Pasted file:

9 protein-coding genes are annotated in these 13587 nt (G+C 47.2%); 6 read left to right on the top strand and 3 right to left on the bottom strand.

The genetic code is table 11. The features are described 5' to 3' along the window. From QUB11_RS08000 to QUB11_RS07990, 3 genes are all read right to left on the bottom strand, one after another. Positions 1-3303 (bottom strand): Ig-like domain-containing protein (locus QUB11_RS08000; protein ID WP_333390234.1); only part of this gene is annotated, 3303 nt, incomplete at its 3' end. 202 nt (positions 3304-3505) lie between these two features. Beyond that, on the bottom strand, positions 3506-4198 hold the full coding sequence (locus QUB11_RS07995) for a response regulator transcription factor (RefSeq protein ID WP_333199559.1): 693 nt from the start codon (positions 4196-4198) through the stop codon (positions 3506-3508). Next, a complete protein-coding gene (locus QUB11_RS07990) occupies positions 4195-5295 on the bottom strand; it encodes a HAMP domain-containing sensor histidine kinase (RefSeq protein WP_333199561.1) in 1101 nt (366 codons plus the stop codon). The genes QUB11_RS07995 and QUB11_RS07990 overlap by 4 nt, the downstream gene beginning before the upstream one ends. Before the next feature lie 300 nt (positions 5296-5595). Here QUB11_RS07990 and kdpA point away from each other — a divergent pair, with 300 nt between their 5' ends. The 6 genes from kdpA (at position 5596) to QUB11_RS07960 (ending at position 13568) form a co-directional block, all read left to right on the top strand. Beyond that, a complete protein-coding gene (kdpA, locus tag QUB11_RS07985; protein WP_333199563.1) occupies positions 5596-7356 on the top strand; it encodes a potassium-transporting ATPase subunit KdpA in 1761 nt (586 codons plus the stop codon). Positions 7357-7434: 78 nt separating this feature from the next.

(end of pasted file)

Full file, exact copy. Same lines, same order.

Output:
9 protein-coding genes are annotated in these 13587 nt (G+C 47.2%); 6 read left to right on the top strand and 3 right to left on the bottom strand.

The genetic code is table 11. The features are described 5' to 3' along the window. From QUB11_RS08000 to QUB11_RS07990, 3 genes are all read right to left on the bottom strand, one after another. Positions 1-3303 (bottom strand): Ig-like domain-containing protein (locus QUB11_RS08000; protein ID WP_333390234.1); only part of this gene is annotated, 3303 nt, incomplete at its 3' end. 202 nt (positions 3304-3505) lie between these two features. Beyond that, on the bottom strand, positions 3506-4198 hold the full coding sequence (locus QUB11_RS07995) for a response regulator transcription factor (RefSeq protein ID WP_333199559.1): 693 nt from the start codon (positions 4196-4198) through the stop codon (positions 3506-3508). Next, a complete protein-coding gene (locus QUB11_RS07990) occupies positions 4195-5295 on the bottom strand; it encodes a HAMP domain-containing sensor histidine kinase (RefSeq protein WP_333199561.1) in 1101 nt (366 codons plus the stop codon). The genes QUB11_RS07995 and QUB11_RS07990 overlap by 4 nt, the downstream gene beginning before the upstream one ends. Before the next feature lie 300 nt (positions 5296-5595). Here QUB11_RS07990 and kdpA point away from each other — a divergent pair, with 300 nt between their 5' ends. The 6 genes from kdpA (at position 5596) to QUB11_RS07960 (ending at position 13568) form a co-directional block, all read left to right on the top strand. Beyond that, a complete protein-coding gene (kdpA, locus tag QUB11_RS07985; protein WP_333199563.1) occupies positions 5596-7356 on the top strand; it encodes a potassium-transporting ATPase subunit KdpA in 1761 nt (586 codons plus the stop codon). Positions 7357-7434: 78 nt separating this feature from the next.